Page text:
Managing Beaver Activity: From Bane to Benefit


Beaver-created ponds are a common feature on many tracts that Fountains Land sells. Recreational land buyers often desire the presence of a small pond (or brook) for a variety of reasons – wildlife habitat, a place to paddle, fishing opportunity, or simply to enjoy the open water aesthetics. Ponds created by beavers are often shallow and have a high degree of organic matter and, therefore, are rarely suitable for swimming.  Beaver pond or “flowages” as they’re often called can vary in size from a quarter acre to several acres, depending how long the beavers have occupied the area.

Beavers create habitat that suits their needs for shelter by chewing down trees, damming a small brook, and building a partially submerged lodge of sticks. I doing so, they indirectly create habitat for an amazing host of other creatures as well – from insects and amphibians to birds and mammals.   Water-dependent plants also join the party. The cleared areas where beavers chew down trees creates openings for trees, grasses and shrubs to regenerate. This new, young habitat is beneficial to even more wildlife species.



While beavers are Mother Nature’s forest engineers and providers of habitat that benefits other creatures, including humans, they can also be an absolute nuisance.  Beavers will often choose a culvert under a road to build a dam and raise water levels.  Unfortunately, in these cases, the water backing up behind the dam often breaches the road.  With one heavy rainstorm, the force of all that water can wash the road out entirely.

Beavers not only build with wood, they eat it as well. They have special bacteria in their stomachs to break down cellulose.  However, when beavers chew down too many trees, it can become a nuisance to the landowner. It can also be costly if beavers are dining on future sawlogs that the landowner intends to harvest one day.



So beavers can be good for the ecosystem but not so good for roads and forest growth. How can we best live with these creatures?  The publication “Good Forestry in the Granite State” (available here) makes the following recommendations:

  • Whenever possible, allow beaver dam-building activities to occur unimpeded in order to maintain natural water flow and forest-disturbance patterns that maintain a high level of habitat diversity beneficial to a wide variety of wildlife.
  • To control flooding by beavers, determine the maximum acreage of flooding acceptable, and set an appropriate water-control device at that level.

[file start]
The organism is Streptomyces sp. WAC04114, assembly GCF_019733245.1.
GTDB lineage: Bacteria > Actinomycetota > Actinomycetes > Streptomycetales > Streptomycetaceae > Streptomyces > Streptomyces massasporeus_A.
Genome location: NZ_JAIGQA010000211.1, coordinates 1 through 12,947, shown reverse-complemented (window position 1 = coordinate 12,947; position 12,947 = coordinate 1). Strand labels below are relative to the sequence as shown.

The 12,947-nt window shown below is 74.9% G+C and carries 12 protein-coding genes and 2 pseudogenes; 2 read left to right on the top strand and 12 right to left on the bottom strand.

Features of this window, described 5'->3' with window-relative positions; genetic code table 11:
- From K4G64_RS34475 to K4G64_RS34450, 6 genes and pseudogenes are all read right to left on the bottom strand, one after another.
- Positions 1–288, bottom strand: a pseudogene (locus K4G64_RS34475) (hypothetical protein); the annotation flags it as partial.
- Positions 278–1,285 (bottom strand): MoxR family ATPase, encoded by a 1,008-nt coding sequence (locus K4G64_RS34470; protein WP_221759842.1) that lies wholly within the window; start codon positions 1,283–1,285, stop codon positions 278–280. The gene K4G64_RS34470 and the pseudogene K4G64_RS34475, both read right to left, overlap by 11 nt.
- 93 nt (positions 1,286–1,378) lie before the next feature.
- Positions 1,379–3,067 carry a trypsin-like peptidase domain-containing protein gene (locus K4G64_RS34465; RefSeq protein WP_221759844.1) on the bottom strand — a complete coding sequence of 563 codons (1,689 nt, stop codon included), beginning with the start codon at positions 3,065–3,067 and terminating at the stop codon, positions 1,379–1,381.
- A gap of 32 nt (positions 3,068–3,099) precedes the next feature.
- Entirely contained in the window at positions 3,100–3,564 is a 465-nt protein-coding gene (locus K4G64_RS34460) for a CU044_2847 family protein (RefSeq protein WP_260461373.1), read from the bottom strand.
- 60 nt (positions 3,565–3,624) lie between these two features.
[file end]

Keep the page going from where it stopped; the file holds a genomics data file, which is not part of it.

• Maintain water depths at least 5 to 6 feet deep to allow beavers to access their lodge and travel under the ice during the winter. Beavers will likely abandon sites where water level is lowered to the point that ice forms to the pond bottom.
  • Perform at least annual maintenance on any device to ensure it is working properly and that it hasn't become plugged or buried by beavers.
  • Consider using stone fords for stream crossings when a solid maintenance-free base is needed.
  • Maintain beavers at an active flowage, or encourage beavers to colonize an unoccupied flowage, by regenerating aspen and other hardwoods in small patches or strips in and adjacent to flat, wide riparian corridors. Locate patches or strips up to 1 acre to maximize the amount of young forest growth within 100 feet of the water’s edge.
  • Create additional openings as needed to maintain an adequate supply of preferred food for beavers.
  • If beavers are removing food faster than it grows, work with a local trapper to remove two to four beavers from the flowage annually to reduce the number of animals the food supply supports, thereby extending the length of time beavers are able occupy the flowage.
  • Where safety allows, leave dead standing trees within and adjacent to beaver flowages.


With a little effort, we can enjoy the open water and diverse wildlife provided by beaver activity while protecting our forest, land and roads from damage.


Patrick Hackley

The author is a professional forester and timberland broker with Fountains Land who has served timberland owners and buyers in the northeast since 2005.